Bob Dylan submits acceptance speech for Nobel Prize

Opting to miss December's official ceremony in Stockholm, Dylan recorded his 27-minute speech, with musical accompaniment, on Sunday while on tour.
By Jeremy Morrow | Jun 07, 2017
Bob Dylan has submitted his acceptance speech for the 2016 Nobel Prize in Literature and it is pure Dylan. You can watch it on YouTube.

Opting to miss December's official ceremony in Stockholm, Dylan recorded his 27-minute speech, with musical accompaniment, on Sunday while on tour.

"When I received the Nobel Prize for literature, I got to wondering exactly how my songs related to literature," says Dylan. "I wanted to reflect on it, and see where the connection was."

The musician then discusses three literary works and how they relate to his recordings: 'Moby Dick,' 'All Quiet on the Western Front,' and 'The Odyssey.' He also cites American folk music greats, such as Woody Guthrie and Leadbelly, as inspiration for his songs.

"If a song moves you, that's all that's important," Dylan explains. "I've written all kings of things into my songs and I'm to going to worry about it, what it all means."

When the Swedish Academy announced that he had been awarded to Nobel Prize last fall, Dylan greeted the news with a two-week silence and only privately accepted the award in March, according to The New York Times. To be able to collect the prize the equivalent of about $900,000 winners are required to submit a talk within six months of the ceremony, which would have been June 10.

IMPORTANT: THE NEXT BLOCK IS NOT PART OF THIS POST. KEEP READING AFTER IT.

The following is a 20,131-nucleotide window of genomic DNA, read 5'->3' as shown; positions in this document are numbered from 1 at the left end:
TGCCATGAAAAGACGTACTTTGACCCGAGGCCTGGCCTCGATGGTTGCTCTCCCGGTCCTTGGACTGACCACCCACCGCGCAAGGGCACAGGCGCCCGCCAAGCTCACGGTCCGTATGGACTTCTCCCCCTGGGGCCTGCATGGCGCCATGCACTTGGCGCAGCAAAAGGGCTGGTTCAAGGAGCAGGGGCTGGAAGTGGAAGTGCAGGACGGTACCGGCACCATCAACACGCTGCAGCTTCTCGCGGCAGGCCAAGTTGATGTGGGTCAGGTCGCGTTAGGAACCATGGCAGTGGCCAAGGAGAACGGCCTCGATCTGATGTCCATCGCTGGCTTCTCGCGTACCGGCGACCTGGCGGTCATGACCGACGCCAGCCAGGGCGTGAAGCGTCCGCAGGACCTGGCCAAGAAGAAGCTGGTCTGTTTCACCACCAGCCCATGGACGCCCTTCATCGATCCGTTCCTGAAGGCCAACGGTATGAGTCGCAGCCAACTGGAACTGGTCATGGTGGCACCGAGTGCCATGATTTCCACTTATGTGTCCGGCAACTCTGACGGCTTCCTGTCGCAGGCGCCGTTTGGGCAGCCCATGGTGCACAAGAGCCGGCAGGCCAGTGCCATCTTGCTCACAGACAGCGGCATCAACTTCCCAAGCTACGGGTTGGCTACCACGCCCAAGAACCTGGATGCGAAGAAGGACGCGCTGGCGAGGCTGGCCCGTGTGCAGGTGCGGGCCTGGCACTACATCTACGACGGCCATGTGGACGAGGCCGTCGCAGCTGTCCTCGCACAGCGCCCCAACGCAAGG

"The speech is extraordinary and, as one might expect, eloquent," write Sara Danius, the Swedish Academy's permanent secretary, in a blog post. "Now that the Lecture has been delivered, the Dylan adventure is coming to a close."

---

Have something to say? Let us know in the comments section or send an email to the author. You can share ideas for stories by contacting us here.

Comments
Comments should take into account that readers may hold different opinions. With that in mind, please make sure comments are respectful, insightful, and remain focused on the article topic.